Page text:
To describe a severe adverse reaction in a child who received an infusion of propofol for sedation in the intensive care unit (ICU). To describe the management and further investigation of this patient and review similar published reports.
Case report and literature review.
Community hospital ICU and tertiary pediatric ICU.
Infant with upper respiratory obstruction secondary to an esophageal foreign body who required tracheal intubation and mechanical ventilation.
Conventional cardiovascular and respiratory support. Continuous veno-venous hemofiltration (CVVH) and plasmapheresis.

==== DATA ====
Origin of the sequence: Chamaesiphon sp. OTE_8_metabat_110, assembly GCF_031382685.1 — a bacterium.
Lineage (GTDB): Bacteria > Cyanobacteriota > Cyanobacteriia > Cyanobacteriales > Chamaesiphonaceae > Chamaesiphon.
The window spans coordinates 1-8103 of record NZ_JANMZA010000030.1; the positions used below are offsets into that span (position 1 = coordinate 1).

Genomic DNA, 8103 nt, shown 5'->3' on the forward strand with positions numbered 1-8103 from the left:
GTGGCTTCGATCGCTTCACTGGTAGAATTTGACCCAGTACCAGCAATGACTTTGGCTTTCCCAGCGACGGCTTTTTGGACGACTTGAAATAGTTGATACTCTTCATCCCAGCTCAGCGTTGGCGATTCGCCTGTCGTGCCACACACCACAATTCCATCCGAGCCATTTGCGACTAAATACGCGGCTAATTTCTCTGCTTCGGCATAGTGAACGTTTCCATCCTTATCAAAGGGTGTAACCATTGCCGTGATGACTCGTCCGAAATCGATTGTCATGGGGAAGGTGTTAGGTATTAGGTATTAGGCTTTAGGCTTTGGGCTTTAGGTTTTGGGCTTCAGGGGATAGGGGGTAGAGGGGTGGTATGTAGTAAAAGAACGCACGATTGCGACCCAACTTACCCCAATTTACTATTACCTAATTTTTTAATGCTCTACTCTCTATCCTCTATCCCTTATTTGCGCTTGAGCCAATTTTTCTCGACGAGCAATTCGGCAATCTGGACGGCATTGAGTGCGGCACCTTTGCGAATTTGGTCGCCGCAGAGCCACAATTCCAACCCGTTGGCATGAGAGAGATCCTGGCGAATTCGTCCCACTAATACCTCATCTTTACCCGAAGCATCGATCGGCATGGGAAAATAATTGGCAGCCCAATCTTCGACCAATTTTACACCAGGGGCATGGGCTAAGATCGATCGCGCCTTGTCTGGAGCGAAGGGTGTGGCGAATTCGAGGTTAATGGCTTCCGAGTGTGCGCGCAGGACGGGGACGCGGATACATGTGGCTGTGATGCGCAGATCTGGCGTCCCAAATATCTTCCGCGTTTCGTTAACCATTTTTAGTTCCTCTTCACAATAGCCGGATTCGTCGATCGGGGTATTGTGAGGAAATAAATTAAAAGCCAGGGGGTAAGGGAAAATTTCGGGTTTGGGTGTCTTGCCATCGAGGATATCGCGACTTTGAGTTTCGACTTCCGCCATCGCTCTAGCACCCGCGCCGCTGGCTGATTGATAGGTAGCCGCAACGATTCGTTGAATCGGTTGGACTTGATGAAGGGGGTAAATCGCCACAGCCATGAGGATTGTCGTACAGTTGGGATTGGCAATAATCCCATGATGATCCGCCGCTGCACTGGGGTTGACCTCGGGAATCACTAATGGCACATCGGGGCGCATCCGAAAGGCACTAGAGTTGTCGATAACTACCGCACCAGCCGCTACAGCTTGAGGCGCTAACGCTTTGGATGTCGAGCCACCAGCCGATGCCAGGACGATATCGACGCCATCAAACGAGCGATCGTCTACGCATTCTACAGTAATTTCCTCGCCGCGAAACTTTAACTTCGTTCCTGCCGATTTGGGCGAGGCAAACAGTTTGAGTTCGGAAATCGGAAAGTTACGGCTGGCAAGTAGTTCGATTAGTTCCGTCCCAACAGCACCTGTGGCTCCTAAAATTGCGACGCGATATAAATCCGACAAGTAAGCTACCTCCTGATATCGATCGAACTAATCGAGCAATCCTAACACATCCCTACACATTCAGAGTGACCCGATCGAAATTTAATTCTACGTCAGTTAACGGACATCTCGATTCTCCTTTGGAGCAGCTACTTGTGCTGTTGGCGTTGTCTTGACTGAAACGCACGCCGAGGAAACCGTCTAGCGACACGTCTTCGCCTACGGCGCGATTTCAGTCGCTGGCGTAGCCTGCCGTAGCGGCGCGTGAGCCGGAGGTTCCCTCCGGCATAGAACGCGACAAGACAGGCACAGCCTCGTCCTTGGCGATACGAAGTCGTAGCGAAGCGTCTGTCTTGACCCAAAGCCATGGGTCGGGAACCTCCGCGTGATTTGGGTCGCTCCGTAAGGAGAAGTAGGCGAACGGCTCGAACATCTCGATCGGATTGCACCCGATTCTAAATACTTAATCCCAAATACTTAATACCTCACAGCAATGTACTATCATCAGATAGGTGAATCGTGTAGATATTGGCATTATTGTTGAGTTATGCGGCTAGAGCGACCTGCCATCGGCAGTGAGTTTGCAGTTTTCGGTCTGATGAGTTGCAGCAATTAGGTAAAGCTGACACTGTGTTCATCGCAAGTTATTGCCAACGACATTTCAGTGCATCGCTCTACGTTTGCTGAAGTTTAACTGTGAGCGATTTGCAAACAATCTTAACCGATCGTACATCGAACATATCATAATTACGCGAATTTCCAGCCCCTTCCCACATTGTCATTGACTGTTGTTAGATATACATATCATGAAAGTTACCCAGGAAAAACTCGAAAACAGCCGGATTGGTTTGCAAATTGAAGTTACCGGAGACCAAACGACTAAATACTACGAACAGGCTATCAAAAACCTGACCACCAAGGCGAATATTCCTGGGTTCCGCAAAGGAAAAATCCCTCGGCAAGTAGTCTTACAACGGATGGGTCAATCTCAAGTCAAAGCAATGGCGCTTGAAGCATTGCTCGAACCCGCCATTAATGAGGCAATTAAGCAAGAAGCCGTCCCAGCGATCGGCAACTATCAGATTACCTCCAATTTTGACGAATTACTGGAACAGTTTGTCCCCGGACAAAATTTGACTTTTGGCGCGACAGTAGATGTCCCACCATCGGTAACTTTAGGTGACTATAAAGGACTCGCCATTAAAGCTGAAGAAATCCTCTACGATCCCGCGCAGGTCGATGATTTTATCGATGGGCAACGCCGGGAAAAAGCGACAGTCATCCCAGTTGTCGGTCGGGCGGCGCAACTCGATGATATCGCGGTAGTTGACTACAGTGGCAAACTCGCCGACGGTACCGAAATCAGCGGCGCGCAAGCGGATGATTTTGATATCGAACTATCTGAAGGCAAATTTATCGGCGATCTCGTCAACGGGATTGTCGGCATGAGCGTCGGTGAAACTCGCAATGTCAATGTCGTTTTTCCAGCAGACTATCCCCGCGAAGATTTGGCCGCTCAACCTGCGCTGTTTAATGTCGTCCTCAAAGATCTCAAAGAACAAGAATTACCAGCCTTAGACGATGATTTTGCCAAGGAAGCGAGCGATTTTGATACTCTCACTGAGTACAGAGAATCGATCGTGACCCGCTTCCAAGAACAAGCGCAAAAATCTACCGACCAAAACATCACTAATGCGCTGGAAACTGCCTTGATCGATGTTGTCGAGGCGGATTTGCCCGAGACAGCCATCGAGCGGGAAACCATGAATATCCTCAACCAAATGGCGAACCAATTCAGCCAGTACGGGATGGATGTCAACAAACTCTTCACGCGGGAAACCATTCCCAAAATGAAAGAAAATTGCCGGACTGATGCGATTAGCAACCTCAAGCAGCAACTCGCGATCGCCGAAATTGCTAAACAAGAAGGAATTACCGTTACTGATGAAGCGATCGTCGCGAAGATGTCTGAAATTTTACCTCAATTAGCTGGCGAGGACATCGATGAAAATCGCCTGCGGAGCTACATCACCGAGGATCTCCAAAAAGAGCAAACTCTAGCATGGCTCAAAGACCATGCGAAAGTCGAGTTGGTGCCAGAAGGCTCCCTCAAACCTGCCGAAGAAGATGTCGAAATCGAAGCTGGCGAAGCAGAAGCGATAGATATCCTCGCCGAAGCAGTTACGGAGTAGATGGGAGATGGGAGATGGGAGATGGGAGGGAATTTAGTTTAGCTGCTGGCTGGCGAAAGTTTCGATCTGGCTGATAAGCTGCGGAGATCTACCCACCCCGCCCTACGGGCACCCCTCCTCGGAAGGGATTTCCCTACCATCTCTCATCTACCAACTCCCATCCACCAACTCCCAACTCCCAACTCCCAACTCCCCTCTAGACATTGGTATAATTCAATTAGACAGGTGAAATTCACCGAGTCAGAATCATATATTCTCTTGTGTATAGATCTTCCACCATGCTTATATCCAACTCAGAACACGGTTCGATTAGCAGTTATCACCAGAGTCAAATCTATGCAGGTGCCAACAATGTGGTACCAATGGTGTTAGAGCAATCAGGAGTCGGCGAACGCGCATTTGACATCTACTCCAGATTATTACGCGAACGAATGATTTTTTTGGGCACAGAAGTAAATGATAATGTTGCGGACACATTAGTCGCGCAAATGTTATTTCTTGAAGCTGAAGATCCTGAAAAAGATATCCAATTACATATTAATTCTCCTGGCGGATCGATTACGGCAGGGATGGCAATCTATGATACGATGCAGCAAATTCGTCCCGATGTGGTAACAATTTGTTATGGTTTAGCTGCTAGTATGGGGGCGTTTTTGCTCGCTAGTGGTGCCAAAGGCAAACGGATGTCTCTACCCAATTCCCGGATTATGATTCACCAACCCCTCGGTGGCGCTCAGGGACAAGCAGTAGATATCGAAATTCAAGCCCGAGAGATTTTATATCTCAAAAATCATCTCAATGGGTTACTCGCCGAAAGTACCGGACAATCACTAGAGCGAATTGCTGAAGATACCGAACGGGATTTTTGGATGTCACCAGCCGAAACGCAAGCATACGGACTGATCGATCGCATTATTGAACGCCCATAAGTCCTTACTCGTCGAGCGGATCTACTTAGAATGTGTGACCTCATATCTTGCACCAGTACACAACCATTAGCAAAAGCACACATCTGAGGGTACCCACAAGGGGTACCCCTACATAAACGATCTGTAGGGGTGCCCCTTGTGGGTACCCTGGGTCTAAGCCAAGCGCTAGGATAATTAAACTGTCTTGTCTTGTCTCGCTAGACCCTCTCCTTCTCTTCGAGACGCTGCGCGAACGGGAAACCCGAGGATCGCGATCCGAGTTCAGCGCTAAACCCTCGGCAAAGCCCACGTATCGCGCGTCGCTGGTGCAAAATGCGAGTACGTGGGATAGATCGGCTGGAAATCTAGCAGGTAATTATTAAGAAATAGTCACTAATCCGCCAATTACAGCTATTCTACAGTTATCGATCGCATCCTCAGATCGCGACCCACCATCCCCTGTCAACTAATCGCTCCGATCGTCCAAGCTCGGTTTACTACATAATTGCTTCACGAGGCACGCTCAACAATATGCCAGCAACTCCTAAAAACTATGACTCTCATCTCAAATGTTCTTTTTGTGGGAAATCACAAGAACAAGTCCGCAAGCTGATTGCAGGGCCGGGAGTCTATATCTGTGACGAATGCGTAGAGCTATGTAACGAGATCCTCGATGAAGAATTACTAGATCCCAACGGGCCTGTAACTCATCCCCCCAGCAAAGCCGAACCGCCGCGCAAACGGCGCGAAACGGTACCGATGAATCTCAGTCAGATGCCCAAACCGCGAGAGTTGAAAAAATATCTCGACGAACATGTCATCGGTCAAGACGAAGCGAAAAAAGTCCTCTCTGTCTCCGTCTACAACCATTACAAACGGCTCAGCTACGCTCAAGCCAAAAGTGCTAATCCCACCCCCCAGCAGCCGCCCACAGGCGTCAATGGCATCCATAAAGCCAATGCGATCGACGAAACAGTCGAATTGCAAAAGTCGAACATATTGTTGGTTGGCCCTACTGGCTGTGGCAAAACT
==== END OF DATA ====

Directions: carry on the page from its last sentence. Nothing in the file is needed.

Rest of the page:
Measurements and Main Results
The patient received a propofol infusion at a mean rate of 10 mg/kg/hr for 50.5 hrs. He developed lipemia and green urine and subsequently, a progressive severe lactic acidemia and bradyarrhythmias unresponsive to conventional treatment. These abnormalities resolved with CVVH. He was encephalopathic and developed liver and muscle necrosis histologically compatible with a toxic insult. Examination of homogenized muscle tissue demonstrated a reduction in cytochrome C oxidase activity. There was no evidence of systemic infection or underlying metabolic disease. He eventually recovered completely.
Propofol has been associated with severe adverse reactions in children receiving intensive care. The biochemical and histologic abnormalities described in this patient may guide further investigation. We advise against prolonged use of propofol for sedation in children. (Crit Care Med 1998; 26:2087-2092)